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Clin Implant Dent Relat Res. 2015 Oct;17 Suppl 2:e562-75. doi: 10.1111/cid.12285. Epub 2015 Jan 27.

In Vitro Investigation of the Effect of Oral Bacteria in the Surface Oxidation of Dental Implants.

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Department of Bioengineering, University of Texas at Dallas, Richardson, TX, USA.
private practice of periodontics, Dallas, TX, USA.
Department of Molecular and Cell Biology, University of Texas at Dallas, Richardson, TX, USA.
Section of Tribology, Department of Orthopedic Surgery, Rush University Medical Center, Chicago, IL, USA.



Bacteria are major contributors to the rising number of dental implant failures. Inflammation secondary to bacterial colonization and bacterial biofilm is a major etiological factor associated with early and late implant failure (peri-implantitis). Even though there is a strong association between bacteria and bacterial biofilm and failure of dental implants, their effect on the surface of implants is yet not clear.


To develop and establish an in vitro testing methodology to investigate the effect of early planktonic bacterial colonization on the surface of dental implants for a period of 60 days.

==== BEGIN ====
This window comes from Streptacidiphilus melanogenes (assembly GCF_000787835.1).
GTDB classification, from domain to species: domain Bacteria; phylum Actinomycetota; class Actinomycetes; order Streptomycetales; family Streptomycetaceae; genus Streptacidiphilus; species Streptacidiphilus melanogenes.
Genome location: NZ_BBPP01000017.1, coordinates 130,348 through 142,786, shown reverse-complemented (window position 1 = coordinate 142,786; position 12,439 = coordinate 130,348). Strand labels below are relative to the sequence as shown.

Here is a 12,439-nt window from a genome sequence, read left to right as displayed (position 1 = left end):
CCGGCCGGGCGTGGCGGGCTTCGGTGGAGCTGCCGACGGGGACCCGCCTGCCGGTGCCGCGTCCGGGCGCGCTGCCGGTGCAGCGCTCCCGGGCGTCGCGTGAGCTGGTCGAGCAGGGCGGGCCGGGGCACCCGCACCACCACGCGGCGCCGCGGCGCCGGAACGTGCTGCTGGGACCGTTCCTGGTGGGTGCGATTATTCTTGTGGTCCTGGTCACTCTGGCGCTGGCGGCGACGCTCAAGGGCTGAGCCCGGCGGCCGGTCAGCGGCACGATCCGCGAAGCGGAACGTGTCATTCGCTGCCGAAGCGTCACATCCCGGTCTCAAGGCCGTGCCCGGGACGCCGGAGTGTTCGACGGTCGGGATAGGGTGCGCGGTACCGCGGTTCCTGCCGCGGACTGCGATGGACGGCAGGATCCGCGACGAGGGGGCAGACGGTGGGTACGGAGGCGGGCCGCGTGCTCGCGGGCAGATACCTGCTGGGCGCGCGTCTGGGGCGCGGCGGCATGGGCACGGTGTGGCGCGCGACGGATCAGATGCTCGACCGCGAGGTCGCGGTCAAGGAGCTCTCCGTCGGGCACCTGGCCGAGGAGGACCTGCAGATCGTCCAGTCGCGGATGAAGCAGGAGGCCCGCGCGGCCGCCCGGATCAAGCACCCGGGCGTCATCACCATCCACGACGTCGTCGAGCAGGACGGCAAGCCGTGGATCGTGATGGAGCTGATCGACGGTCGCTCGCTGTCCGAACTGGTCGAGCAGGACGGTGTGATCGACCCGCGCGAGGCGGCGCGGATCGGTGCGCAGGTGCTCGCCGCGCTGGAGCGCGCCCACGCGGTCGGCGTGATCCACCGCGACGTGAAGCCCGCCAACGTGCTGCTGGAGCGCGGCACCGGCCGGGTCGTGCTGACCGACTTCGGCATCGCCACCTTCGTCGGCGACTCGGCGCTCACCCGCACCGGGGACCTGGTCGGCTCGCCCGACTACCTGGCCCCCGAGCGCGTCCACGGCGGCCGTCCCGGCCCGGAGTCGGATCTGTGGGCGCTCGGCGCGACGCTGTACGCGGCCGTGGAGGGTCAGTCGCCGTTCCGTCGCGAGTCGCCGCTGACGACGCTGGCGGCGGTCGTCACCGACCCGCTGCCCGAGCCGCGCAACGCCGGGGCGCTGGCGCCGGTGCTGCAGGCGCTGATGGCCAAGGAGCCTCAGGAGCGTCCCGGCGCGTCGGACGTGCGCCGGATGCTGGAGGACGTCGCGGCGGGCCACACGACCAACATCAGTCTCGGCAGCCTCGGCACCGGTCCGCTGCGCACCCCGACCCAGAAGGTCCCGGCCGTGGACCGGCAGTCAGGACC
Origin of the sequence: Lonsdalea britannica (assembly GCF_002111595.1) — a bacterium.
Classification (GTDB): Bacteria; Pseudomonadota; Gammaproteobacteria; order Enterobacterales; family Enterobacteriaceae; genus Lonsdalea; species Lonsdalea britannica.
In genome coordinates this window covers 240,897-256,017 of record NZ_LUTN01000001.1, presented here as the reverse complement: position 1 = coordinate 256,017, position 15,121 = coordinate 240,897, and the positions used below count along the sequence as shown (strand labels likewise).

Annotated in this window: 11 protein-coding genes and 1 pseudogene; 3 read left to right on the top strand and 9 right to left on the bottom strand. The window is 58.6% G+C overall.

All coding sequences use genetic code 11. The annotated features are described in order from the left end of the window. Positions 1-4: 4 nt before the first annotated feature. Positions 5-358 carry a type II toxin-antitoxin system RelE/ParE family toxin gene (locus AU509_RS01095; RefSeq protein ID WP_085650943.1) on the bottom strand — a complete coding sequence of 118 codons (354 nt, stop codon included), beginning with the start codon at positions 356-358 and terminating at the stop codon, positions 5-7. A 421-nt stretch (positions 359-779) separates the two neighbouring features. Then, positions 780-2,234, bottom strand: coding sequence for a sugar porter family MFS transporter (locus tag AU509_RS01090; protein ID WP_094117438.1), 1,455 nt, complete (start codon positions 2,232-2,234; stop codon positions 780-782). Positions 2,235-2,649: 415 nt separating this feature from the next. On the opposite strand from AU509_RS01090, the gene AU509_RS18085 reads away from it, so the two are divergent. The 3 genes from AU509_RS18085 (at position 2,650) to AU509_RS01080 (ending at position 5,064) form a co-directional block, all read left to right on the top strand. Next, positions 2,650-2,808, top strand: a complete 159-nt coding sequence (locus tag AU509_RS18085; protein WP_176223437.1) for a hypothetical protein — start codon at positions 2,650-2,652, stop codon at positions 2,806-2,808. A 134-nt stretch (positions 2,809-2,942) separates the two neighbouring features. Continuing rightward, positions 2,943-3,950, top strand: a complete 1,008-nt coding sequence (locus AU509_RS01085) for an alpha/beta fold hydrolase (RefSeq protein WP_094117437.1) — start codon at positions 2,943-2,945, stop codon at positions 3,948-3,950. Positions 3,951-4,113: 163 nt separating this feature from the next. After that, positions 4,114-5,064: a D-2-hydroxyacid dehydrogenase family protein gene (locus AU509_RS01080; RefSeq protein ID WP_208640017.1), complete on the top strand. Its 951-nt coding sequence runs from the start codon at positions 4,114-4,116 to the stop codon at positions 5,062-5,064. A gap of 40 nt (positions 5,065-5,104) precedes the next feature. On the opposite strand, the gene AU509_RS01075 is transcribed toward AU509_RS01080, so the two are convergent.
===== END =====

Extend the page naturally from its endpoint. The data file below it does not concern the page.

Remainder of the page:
Commercial dental implants were immersed in bacterial (Streptococcus mutans in brain-heart infusion broth) and control (broth only) media. Immersion testing was performed for a period of 60 days. During testing, optical density and pH of immersion media were monitored. The implant surface was surveyed with different microscopy techniques post-immersion. Metal ion release in solution was detected with an electrochemical impedance spectroscopy sensor platform called metal ion electrochemical biosensor (MIEB).


Bacteria grew in the implant-containing medium and provided a sustained acidic environment. Implants immersed in bacterial culture displayed various corrosion features, including surface discoloration, deformation of rough and smooth interfaces, pitting attack, and severe surface rusting. The surface features were confirmed by microscopic techniques, and metal particle generation was detected by the MIEB.


Implant surface oxidation occurred in bacteria-containing medium even at early stages of immersion (2 days). The incremental corrosion resulted in dissolution of metal ions and debris into the testing solution. Dissolution of metal ions and particles in the oral environment can trigger or contribute to the development of peri-implantitis at later stages.


bacterial adhesion; biomaterials; implant surface; peri-implantitis

[Indexed for MEDLINE]

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